Yes - If you are from a European Union or Commonwealth country then please state your nationality when you register (if you are unsure of your nationality, please list the nationality shown on your passport).
Even though you should tell the Electoral Registration Officer by law when you move house, some people forget to do so. By giving us your old address, we can check our records and make sure that your details have been removed from your old property.
We find it extremely useful to have either a contact telephone number or e-mail address for you. If we have a query during the canvass or in the run up to an election, we may need to contact you urgently and this helps us to do so.
We do not divulge these details to anyone else - they are purely for the use of the Electoral Services Office.
Think of it in the same way as having a car - you need to get your car insured and you also need to get it taxed. You need both things, but have to get them from two different places.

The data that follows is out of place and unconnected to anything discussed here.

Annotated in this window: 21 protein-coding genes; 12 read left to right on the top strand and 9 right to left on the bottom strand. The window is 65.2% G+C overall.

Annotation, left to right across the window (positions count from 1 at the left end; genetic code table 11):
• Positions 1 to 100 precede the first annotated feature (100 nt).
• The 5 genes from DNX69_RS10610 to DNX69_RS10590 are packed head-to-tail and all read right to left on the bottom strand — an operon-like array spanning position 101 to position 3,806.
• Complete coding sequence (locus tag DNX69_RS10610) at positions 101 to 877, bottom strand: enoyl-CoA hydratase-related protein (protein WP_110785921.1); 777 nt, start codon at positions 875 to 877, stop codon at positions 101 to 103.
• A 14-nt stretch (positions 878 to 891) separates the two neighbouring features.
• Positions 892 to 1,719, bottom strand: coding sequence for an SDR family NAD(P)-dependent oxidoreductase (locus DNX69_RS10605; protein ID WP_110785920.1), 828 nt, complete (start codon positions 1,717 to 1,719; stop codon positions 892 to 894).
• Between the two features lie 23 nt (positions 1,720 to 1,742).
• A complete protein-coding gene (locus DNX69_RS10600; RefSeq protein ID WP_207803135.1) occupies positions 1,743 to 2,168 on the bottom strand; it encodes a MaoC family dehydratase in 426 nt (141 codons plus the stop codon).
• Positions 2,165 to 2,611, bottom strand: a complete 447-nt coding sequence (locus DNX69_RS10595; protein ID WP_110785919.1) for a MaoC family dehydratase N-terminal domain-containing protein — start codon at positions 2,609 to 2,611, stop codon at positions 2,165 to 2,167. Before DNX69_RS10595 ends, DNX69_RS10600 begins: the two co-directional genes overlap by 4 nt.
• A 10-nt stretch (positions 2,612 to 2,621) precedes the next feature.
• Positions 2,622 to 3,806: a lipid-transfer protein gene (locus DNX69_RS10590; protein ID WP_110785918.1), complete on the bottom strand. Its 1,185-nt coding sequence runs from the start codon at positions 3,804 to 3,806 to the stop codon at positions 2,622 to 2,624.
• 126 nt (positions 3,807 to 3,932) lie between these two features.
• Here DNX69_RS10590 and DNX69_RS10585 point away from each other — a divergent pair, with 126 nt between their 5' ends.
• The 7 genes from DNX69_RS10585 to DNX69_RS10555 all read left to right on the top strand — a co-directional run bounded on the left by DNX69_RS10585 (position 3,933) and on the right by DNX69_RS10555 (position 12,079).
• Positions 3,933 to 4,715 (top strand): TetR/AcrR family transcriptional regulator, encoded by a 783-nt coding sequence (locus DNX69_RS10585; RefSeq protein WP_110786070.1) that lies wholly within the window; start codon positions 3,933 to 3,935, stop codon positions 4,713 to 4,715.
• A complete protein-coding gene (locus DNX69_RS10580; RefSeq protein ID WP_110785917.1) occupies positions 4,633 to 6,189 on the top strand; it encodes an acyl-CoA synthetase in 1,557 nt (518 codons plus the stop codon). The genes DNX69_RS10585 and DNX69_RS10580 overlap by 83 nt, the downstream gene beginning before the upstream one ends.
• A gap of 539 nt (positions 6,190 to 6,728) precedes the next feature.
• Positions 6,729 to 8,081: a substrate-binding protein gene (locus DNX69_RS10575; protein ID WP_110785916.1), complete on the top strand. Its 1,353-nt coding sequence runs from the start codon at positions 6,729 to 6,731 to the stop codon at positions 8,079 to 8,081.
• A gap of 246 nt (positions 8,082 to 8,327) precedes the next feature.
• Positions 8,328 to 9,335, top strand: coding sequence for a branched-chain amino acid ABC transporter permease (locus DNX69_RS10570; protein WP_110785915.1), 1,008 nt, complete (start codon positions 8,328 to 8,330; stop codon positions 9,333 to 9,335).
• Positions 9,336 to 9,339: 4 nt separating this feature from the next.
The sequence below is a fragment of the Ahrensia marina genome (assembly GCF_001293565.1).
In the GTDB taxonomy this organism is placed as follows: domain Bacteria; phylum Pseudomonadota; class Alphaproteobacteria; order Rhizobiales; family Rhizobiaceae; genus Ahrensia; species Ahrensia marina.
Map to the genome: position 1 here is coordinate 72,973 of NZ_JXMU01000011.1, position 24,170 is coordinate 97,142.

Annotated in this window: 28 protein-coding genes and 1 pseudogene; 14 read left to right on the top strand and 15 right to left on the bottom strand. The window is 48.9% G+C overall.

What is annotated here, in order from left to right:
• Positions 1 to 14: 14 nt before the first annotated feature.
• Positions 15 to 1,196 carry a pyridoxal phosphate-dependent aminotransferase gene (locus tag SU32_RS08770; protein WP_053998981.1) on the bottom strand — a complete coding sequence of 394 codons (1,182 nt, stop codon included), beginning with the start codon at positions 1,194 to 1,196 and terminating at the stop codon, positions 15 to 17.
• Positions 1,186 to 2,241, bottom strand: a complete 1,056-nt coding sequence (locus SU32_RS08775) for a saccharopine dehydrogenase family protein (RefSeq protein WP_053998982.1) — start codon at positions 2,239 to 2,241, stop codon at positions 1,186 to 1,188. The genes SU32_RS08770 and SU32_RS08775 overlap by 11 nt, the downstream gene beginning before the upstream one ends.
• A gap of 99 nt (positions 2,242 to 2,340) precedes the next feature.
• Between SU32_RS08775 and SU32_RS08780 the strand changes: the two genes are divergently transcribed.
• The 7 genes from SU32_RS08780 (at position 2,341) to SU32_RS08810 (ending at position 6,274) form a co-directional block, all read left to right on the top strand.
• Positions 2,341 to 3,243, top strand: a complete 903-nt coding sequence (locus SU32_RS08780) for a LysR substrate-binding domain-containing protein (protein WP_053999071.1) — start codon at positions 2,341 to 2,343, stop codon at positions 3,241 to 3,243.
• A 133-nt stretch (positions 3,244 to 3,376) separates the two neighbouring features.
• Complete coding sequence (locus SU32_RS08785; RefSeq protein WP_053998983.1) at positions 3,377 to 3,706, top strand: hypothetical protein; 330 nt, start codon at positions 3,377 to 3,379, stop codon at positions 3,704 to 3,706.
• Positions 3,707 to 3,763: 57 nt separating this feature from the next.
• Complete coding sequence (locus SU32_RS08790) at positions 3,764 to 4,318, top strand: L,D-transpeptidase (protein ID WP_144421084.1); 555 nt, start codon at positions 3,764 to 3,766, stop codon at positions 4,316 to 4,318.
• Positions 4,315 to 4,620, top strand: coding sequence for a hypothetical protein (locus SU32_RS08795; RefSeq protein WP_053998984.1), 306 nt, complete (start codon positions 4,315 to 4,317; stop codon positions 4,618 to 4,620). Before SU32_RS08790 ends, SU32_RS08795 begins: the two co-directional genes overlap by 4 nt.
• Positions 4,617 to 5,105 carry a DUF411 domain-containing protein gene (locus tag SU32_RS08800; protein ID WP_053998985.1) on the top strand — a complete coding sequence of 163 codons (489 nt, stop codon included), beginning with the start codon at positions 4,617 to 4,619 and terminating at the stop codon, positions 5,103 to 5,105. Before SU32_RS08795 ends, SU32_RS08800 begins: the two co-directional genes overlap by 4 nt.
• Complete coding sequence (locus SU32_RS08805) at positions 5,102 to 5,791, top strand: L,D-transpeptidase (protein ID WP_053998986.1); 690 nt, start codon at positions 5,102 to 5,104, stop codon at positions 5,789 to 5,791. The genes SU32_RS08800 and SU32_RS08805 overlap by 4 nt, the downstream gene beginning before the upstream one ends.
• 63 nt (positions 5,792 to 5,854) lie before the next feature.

The Council Tax Office keeps records of the main householder who pays the bills, with perhaps a note of just their partner, husband or wife. The Electoral Registration Officer keeps a list of all eligible electors living at the property.
It is a legal requirement for you to inform the Electoral Registration Officer where you are living.
It's the law. We need to compile accurate records and this is our way of obtaining information from each householder.
If we still haven't received a reply by a certain date, we employ canvassers to go door knocking in some areas. It is their job to chase up any outstanding information.
Contact Stroud’s Electoral Services by email at email@example.com or by telephone on 01453 754886.
Security and privacy
Your name and address will be included in the open register unless you ask for them to be removed. Removing your details from the open register does not affect your right to vote. You can change your opt-out preference at any time by making a request with your full name, address and an indication of whether you wish to be included in or omitted from the edited register. You can do this using the form above, emailing firstname.lastname@example.org or over the phone by calling 01453 754886. We will also write to you to confirm any change.
This page was last updated: 10 August 2017